From time to time we like to take reader questions here at Jiu Jitsu Times. We recently received a tough question that I’d like to address:
“I have 3 kids, 2 boys ages 8 & 10 and my baby girl 11 they do really well during class but when they go live they seem to freeze up. Their coaches say they are ready to compete but I am worried when they do compete they will freeze up and lose and won’t want to compete again. As a parent what can I do to help them?”
Full disclosure: I am neither a parent nor a child. I am however an avid competitor and I think that many of the anxieties that kids suffer are shared by adults and vice versa. I think that the exact same setbacks that kids go through, we all go through but in different forms.
There are very few people who, when first exposed to grappling, don’t freeze up. This freezing up can translate to spazzing (you are inactive until you feel threatened then you exert all of your energy all at once) or it can translate to simply not knowing what to do, not knowing which move to do and not knowing how to do it. Every single person goes through it unless they are some sort of phenom or have prior grappling experience.
Once a coach says that you’re ready to compete, chances are you’re not, (but that doesn’t matter!) Chances are you’re going to go out there and you’re not going to get the gold medal at your first competition, probably not at your second or third. In fact, competing isn’t about the gold medal at all, so let’s put that out of our heads, competing is about revealing what aspects of our game we should nurture and what aspects we should change.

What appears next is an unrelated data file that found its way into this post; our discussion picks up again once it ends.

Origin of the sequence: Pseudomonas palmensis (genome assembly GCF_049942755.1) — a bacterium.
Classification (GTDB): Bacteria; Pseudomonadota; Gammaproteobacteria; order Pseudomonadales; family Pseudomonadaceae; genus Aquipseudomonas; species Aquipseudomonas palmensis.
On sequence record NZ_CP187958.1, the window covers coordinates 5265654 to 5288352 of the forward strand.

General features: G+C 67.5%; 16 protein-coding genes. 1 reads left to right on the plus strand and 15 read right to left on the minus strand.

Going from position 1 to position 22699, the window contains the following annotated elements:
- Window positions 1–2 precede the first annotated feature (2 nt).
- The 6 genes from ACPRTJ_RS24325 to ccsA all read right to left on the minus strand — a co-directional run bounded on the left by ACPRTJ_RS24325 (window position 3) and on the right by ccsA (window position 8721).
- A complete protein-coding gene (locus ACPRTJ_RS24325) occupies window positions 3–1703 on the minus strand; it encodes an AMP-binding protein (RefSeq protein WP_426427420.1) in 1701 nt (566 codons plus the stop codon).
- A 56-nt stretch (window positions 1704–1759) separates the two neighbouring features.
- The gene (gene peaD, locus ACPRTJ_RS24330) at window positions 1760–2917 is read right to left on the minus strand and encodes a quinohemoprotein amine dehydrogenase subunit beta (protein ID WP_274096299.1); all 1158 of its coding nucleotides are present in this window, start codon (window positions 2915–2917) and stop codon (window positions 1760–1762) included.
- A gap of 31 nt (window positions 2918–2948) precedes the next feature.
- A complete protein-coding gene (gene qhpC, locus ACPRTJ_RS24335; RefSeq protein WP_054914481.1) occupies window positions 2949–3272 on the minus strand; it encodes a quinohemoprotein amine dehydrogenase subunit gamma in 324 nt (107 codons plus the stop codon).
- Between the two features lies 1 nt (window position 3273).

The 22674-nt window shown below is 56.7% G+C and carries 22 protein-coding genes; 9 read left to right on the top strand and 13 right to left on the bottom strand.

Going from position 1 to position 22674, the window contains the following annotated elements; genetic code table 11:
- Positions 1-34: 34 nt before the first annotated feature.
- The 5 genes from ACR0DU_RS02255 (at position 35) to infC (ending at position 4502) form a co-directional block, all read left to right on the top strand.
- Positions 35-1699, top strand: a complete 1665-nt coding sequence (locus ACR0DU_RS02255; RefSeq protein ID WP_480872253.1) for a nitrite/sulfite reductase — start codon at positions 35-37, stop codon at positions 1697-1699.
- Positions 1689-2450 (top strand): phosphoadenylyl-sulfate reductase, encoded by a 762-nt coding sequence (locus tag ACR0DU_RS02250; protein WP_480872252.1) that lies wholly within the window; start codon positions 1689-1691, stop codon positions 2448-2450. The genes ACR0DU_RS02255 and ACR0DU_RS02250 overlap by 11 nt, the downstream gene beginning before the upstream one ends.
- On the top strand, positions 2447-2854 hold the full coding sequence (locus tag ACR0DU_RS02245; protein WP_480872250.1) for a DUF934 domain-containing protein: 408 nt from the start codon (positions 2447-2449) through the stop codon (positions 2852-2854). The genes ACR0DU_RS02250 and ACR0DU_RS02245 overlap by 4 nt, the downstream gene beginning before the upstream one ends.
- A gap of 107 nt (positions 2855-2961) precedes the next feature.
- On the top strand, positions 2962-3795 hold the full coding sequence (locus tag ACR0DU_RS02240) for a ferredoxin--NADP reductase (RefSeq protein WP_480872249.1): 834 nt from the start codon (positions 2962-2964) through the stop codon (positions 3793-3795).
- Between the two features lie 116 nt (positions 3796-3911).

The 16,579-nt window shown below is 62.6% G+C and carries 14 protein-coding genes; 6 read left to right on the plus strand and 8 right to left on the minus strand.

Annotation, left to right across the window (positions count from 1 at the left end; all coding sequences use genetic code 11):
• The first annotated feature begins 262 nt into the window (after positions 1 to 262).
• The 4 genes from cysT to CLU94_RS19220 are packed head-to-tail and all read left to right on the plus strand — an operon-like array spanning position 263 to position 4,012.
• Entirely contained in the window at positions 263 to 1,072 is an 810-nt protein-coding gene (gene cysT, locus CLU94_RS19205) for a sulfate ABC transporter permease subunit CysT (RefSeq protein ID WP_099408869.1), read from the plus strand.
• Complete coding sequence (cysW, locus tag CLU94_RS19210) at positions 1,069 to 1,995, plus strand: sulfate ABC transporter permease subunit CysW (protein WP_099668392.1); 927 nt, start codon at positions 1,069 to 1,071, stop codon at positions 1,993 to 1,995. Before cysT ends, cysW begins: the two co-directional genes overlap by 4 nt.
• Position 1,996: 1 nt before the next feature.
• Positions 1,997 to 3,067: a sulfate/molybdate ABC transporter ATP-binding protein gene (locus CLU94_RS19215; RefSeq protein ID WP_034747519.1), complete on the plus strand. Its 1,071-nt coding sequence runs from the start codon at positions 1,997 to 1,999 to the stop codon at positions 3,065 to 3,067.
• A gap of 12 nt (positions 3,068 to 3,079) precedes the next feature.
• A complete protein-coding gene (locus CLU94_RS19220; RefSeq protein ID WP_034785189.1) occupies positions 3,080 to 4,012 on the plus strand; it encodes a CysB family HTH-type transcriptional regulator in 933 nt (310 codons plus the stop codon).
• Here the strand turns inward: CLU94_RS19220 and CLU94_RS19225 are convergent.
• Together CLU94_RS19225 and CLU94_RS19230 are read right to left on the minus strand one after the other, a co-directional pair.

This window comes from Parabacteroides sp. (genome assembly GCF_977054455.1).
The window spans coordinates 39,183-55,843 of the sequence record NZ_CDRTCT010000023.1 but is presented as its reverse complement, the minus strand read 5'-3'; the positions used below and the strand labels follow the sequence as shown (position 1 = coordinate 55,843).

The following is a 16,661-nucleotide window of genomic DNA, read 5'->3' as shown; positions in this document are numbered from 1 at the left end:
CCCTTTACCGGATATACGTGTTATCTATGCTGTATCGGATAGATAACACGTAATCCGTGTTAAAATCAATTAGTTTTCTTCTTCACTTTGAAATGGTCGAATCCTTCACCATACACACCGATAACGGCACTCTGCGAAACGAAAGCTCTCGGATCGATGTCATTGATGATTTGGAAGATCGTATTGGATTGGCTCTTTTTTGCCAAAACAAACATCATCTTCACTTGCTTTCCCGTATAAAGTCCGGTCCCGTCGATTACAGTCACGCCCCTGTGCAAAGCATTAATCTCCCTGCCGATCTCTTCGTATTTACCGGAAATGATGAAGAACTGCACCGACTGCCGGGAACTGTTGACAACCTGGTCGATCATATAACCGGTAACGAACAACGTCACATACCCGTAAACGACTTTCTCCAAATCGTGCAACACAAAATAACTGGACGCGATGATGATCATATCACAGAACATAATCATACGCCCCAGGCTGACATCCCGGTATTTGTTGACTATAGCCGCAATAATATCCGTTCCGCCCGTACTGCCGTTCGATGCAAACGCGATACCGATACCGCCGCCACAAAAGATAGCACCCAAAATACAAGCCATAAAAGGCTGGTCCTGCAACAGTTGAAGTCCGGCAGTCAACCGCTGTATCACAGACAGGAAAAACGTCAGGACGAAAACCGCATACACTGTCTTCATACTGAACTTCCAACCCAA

First time I competed I froze up, in fact just about every single competitor I’ve seen step out for their first competition has frozen up in a big way. They don’t know what to do, they do that awkward “white belt shuffle”. It’s just reality. So how the hell do our coaches tell us we are ready to compete?
You are ready to compete the moment you step out onto the competition mat. Whether or not you are ready, you are ready. Because you are out there. Whether or not you are able to experience success depends on an almost infinite variety of factors, but the second you step out there, you are in the line of fire, and in order to truly experience the full jiu jitsu experience we must place ourselves there.
All of that being said, the best thing you and the coach can do after they step off the mat is the same thing every coach I’ve trained with (with only a single exception) has done for me: praise them. Let them know how proud of them you are. Even if they go out and get subbed within the first couple of minutes. Also make sure they make the decision to go out there.
Far too often parents project their own desires on their kids. Parents wish they were the big shot competitor so they make their kids go out there and then are upset when they lose. Give your kids the full rundown of why they should compete, let them decide if they want to or not, sit down with the coach and have the coach explain to them the benefits of competition, and make sure they understand that win lose or draw they are accomplishing something that most people never in their entire lives accomplish. If that isn’t enough to sell them on the idea, maybe they’re not ready.
You can’t force your kids to excel at competition, but you can make the experience a positive one, and who knows, they might do really well! Or they might not, but that’s all part of the experience.